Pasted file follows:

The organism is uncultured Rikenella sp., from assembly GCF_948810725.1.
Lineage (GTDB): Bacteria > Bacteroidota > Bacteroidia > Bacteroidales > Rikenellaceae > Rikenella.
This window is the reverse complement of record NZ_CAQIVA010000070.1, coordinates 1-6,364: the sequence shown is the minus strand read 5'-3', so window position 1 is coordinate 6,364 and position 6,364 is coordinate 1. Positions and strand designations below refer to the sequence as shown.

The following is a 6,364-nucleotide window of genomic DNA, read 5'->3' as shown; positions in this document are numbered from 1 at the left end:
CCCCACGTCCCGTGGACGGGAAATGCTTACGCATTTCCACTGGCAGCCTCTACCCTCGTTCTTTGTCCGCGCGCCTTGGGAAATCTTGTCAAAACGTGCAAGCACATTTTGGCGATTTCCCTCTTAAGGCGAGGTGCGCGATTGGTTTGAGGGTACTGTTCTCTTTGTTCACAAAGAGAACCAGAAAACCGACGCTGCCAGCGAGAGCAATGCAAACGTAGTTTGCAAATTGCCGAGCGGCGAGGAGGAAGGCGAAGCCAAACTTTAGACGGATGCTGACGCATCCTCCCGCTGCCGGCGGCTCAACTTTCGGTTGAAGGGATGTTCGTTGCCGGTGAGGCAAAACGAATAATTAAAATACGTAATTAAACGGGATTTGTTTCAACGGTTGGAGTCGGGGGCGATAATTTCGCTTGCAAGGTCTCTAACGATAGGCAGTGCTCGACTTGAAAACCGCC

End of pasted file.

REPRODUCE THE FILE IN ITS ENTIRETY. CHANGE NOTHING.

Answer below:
The organism is uncultured Rikenella sp., from assembly GCF_948810725.1.
Lineage (GTDB): Bacteria > Bacteroidota > Bacteroidia > Bacteroidales > Rikenellaceae > Rikenella.
This window is the reverse complement of record NZ_CAQIVA010000070.1, coordinates 1-6,364: the sequence shown is the minus strand read 5'-3', so window position 1 is coordinate 6,364 and position 6,364 is coordinate 1. Positions and strand designations below refer to the sequence as shown.

The following is a 6,364-nucleotide window of genomic DNA, read 5'->3' as shown; positions in this document are numbered from 1 at the left end:
CCCCACGTCCCGTGGACGGGAAATGCTTACGCATTTCCACTGGCAGCCTCTACCCTCGTTCTTTGTCCGCGCGCCTTGGGAAATCTTGTCAAAACGTGCAAGCACATTTTGGCGATTTCCCTCTTAAGGCGAGGTGCGCGATTGGTTTGAGGGTACTGTTCTCTTTGTTCACAAAGAGAACCAGAAAACCGACGCTGCCAGCGAGAGCAATGCAAACGTAGTTTGCAAATTGCCGAGCGGCGAGGAGGAAGGCGAAGCCAAACTTTAGACGGATGCTGACGCATCCTCCCGCTGCCGGCGGCTCAACTTTCGGTTGAAGGGATGTTCGTTGCCGGTGAGGCAAAACGAATAATTAAAATACGTAATTAAACGGGATTTGTTTCAACGGTTGGAGTCGGGGGCGATAATTTCGCTTGCAAGGTCTCTAACGATAGGCAGTGCTCGACTTGAAAACCGCC